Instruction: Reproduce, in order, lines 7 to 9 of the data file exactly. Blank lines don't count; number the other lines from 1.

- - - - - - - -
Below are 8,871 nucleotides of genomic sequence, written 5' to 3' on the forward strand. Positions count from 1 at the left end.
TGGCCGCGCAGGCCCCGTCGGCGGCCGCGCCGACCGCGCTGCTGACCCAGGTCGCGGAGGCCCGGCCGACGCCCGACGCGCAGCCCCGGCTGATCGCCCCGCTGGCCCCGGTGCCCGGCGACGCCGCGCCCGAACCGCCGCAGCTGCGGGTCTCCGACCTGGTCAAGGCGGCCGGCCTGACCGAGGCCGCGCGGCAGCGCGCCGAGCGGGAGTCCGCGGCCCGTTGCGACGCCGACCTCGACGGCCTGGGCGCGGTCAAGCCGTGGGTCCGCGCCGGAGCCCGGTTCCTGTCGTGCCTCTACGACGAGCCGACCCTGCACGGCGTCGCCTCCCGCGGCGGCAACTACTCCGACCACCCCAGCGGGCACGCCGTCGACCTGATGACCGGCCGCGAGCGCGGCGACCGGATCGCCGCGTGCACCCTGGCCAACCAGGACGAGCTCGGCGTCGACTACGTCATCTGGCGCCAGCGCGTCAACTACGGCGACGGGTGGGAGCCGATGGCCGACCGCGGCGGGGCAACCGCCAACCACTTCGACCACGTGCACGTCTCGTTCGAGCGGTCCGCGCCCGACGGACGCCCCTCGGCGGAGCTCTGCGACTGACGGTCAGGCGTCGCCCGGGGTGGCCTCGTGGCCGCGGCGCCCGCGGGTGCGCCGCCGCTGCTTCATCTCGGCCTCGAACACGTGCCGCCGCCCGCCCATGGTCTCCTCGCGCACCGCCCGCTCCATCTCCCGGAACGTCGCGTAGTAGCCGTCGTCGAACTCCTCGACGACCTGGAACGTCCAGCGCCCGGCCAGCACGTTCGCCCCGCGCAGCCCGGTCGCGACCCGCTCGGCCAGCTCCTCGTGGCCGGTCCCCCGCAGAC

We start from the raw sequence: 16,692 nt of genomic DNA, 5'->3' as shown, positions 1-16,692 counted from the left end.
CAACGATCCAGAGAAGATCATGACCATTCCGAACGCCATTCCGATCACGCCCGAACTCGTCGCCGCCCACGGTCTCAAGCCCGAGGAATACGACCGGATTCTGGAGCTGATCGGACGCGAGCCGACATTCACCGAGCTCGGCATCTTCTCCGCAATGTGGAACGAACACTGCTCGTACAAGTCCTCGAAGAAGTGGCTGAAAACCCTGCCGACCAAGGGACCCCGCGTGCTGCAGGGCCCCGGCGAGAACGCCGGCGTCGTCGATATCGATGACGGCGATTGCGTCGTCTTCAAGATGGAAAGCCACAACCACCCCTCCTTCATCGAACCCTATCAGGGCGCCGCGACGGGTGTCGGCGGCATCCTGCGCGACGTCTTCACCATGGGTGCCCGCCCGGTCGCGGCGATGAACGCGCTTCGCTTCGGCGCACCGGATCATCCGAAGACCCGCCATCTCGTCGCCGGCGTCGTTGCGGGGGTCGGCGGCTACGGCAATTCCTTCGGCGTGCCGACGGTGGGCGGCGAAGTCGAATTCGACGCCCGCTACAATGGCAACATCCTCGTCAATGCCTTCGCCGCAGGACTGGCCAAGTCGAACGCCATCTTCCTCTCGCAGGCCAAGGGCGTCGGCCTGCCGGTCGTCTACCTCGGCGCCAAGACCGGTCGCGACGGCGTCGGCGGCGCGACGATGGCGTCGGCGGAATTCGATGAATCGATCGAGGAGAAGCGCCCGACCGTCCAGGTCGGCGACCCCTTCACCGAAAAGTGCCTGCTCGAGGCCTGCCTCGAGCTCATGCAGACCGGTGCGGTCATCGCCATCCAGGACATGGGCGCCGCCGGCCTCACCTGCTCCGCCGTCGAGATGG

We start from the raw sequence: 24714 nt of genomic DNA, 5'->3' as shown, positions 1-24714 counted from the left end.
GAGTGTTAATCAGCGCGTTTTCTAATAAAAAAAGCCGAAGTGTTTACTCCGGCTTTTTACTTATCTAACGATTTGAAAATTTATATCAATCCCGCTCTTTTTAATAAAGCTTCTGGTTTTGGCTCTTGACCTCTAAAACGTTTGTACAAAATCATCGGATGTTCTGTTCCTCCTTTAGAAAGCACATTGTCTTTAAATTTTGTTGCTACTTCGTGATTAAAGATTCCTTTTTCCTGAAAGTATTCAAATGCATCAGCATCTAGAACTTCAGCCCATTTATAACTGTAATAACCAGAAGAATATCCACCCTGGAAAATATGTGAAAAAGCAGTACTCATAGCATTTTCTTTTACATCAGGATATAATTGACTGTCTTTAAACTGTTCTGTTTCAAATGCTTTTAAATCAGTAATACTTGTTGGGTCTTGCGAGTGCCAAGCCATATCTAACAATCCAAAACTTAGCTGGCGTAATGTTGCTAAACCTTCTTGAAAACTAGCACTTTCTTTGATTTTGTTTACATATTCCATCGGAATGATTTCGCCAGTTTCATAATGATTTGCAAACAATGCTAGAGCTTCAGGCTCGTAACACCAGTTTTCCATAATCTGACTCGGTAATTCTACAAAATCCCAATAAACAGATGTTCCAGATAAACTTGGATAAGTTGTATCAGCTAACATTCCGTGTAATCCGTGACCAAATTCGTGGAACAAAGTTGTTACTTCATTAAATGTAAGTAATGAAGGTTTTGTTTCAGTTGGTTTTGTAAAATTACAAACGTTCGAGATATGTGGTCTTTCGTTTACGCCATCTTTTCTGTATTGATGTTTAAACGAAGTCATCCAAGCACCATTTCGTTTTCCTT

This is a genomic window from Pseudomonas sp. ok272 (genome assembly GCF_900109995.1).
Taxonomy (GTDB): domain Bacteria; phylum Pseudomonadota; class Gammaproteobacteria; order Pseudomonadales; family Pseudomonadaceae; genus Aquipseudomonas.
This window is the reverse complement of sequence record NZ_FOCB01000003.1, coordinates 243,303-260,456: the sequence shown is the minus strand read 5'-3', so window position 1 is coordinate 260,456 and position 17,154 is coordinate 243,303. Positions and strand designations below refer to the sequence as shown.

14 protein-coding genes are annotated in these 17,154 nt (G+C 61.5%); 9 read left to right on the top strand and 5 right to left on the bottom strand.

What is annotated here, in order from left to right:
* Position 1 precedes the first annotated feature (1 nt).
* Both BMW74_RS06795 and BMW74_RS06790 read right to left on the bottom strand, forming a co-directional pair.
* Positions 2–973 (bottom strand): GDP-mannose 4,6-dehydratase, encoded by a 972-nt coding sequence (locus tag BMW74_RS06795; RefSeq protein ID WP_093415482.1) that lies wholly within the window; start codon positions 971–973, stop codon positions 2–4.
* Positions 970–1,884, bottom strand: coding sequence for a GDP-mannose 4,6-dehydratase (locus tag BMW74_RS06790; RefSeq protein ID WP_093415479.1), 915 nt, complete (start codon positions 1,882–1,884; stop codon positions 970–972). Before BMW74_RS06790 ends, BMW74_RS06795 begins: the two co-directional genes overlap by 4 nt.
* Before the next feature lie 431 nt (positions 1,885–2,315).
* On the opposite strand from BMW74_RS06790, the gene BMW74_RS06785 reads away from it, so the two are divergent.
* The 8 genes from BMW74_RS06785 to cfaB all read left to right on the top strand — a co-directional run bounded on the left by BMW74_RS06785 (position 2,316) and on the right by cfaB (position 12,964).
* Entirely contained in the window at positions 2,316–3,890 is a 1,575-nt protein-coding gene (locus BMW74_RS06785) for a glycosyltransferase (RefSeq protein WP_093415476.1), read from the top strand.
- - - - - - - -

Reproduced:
This is a genomic window from Pseudomonas sp. ok272 (genome assembly GCF_900109995.1).
Taxonomy (GTDB): domain Bacteria; phylum Pseudomonadota; class Gammaproteobacteria; order Pseudomonadales; family Pseudomonadaceae; genus Aquipseudomonas.
This window is the reverse complement of sequence record NZ_FOCB01000003.1, coordinates 243,303-260,456: the sequence shown is the minus strand read 5'-3', so window position 1 is coordinate 260,456 and position 17,154 is coordinate 243,303. Positions and strand designations below refer to the sequence as shown.